China Vanke has announced a plan to issue new shares to Shenzhen Metro Group as part of an acquisition deal for the latter’s assets.
The property developer said the share issue plan has been approved by its board.
But its second-largest shareholder, China Resources (Holdings), has raised questions over the deal, arguing that the vote by Vanke’s board failed to secure a two-thirds majority, or nod from eight of the 11 board members.
The deal was passed in a 7-to-3 vote after one director chose to abstain, a regulatory filing showed.
Vanke’s 11-member board is made up of three representatives from the management, three representatives from China Resources and five independent directors.
Zhang Liping, an independent director currently employed by Blackstone Group, stayed away from the vote due to concerns about potential conflict of interest, as Blackstone and Vanke are in talks over a commercial property project.
Following the vote, Vanke and China Resources have outlined differences as to what would constitute a two-thirds board approval.
Vanke insists that Zhang should be excluded from the count. Hence, if 7 out of 10 board members support the share issuance plan, it would mean an approval rate of 70 percent, above the two-third majority requirement ratio of 66.7 percent, it says.
However, China Resources argued that Zhang should not be excluded from the count, which would mean 7 votes in favor of the proposal out of 11 board members, a figure that fails to satisfy the two-third majority requirement ratio.
Using this logic, China Resources has questioned the legality of the board resolution.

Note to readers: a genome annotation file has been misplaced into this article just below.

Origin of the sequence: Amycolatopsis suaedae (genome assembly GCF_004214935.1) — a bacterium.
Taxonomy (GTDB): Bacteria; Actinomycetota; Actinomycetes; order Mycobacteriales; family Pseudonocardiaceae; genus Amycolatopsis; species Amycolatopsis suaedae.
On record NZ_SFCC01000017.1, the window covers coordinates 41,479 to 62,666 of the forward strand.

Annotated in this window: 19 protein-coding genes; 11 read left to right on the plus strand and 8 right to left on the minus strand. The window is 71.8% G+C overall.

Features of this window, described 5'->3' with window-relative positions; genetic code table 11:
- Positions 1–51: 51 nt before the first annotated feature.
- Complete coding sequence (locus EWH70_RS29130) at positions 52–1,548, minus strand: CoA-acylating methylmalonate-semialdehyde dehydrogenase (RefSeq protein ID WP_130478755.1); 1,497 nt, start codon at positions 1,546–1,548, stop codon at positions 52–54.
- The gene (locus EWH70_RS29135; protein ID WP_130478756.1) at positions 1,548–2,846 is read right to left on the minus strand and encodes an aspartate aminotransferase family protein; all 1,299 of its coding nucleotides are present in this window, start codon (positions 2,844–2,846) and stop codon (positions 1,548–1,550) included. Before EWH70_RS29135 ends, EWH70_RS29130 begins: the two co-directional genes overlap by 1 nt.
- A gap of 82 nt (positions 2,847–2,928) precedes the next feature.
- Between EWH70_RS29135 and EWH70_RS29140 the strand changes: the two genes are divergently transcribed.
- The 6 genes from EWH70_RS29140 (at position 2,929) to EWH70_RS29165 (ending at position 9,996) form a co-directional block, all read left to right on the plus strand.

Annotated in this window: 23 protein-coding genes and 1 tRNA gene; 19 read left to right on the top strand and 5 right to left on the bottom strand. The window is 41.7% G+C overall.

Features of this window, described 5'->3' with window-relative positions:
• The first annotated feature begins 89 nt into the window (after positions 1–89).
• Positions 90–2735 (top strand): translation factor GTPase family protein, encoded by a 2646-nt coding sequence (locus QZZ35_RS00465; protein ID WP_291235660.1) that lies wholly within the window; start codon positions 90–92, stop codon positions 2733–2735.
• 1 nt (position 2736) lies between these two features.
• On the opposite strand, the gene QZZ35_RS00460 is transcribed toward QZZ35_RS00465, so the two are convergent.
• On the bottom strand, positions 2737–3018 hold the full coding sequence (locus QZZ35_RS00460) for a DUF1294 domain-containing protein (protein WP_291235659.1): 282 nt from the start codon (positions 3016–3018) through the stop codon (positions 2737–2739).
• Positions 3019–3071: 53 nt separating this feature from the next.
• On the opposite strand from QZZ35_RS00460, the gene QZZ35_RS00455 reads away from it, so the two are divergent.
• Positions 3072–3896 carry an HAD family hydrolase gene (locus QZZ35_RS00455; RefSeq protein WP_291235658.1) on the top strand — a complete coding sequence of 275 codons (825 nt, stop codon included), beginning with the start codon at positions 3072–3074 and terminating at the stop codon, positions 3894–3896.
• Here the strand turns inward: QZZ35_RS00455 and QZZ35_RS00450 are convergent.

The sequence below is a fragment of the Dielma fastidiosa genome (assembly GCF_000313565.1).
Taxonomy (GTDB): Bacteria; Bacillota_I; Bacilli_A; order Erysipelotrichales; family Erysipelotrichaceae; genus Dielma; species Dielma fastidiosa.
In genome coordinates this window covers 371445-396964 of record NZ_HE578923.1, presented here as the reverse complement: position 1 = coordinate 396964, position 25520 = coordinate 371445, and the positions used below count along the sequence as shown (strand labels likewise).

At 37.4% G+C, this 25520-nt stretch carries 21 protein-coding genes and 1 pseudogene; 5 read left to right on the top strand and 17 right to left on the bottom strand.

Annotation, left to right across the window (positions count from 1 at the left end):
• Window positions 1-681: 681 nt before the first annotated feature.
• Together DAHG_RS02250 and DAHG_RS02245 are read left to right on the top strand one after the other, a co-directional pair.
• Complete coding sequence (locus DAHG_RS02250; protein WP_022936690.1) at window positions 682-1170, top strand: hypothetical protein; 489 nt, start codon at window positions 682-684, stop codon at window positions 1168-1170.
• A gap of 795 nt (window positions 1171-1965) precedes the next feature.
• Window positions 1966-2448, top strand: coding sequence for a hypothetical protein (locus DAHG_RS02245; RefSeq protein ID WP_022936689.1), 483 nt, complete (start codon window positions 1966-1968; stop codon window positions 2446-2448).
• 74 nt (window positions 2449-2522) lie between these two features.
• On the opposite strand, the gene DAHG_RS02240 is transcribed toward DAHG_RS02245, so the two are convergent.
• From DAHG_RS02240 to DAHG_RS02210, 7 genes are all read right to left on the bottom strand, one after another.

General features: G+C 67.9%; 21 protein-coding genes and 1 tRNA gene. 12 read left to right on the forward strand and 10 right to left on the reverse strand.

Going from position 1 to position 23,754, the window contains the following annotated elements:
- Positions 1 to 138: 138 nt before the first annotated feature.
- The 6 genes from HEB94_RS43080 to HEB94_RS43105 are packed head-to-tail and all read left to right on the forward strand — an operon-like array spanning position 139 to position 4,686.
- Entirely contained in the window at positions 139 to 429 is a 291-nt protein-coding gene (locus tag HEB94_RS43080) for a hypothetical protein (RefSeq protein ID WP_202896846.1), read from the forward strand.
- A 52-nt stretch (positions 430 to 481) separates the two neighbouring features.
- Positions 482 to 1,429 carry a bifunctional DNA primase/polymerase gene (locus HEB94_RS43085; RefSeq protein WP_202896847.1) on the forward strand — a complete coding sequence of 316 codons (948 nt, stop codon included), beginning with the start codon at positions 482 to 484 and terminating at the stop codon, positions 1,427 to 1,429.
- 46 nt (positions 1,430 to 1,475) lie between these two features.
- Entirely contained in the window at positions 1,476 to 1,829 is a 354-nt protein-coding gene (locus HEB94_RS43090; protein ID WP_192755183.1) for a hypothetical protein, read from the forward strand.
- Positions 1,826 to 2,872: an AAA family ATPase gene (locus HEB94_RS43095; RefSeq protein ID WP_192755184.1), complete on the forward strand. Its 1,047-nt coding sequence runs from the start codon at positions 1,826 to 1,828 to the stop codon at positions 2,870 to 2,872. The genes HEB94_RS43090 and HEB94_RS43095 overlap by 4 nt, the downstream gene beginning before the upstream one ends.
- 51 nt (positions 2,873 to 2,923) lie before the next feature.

China’s Company Law is not very clear as to whether an absentee member should be excluded in the vote calculation at a board meeting.
Given the dispute, Vanke and China Resources are likely to seek legal recourse.
Vanke, China’s biggest home-builder, said last Friday that it will acquire a unit of Shenzhen Metro for 45.6 billion yuan by issuing 2.9 billion new shares, or 26 percent of its existing capital, at 15.88 yuan per share.
The deal will make the state-owned subway operator Vanke’s largest shareholder.
Shenzhen Metro will end up with 20.65 percent stake, while Baoneng Group — which is Vanke’s current top shareholder — and China Resources will see their stakes diluted to 19.27 percent and 12.1 percent respectively.
Vanke intends to use the deal to fend off a potential hostile takeover bid from Baoneng, which overtook China Resources as the company’s largest shareholder last year.
Vanke chairman Wang Shi is keen to retain management control of the company he founded.
The developer’s shares have been suspended on the Shenzhen bourse since December last year, but the company has failed to reach an agreement with its long-time supporter China Resources.
The Vanke-Shenzhen Metro deal will push China Resources to the third spot in terms of shareholding in Vanke, and make it a financial investor without big say in the company.
China Resources is unhappy about this as it has been supporting Vanke for many years and helped it grow into the country’s largest property developer.
However, Vanke has now decided to bring in a new top shareholder without obtaining consent from China Resources.
This is what has led the three directors from China Resources to vote against the Shenzhen Metro deal.
The planned issuance of 2.872 billion new shares to Shenzhen Metro will dilute the stakes of existing shareholders. Meanwhile, there are also complaints that the share issuance price — 15.88 yuan — represents a 35 percent discount to Vanke’s last trading price in the mainland prior to suspension.
In addition, China Resources is arguing that the assets being acquired from Shenzhen Metro could put Vanke under great risk given a property market bubble in Shenzhen.
Vanke has defended that the deal, saying it can avail of quality assets at Chinese subway stations at “reasonable” prices.
The developer is keen to copy the model of Hong Kong’s MTR Corp. (00066.HK), which has benefited from property projects at its rail stations.
But China Resources has thrown a spanner in the works, saying that it plans to oppose the share issuance proposal at an upcoming shareholders’ meeting.
As the two sides stick to their positions, the saga looks set to play out for a while.
Meanwhile, we can only speculate as to which side Baoneng, the barbarian at the gate, will take.
This article appeared in the Hong Kong Economic Journal on June 20.
Translation by Julie Zhu
[Chinese version 中文版]
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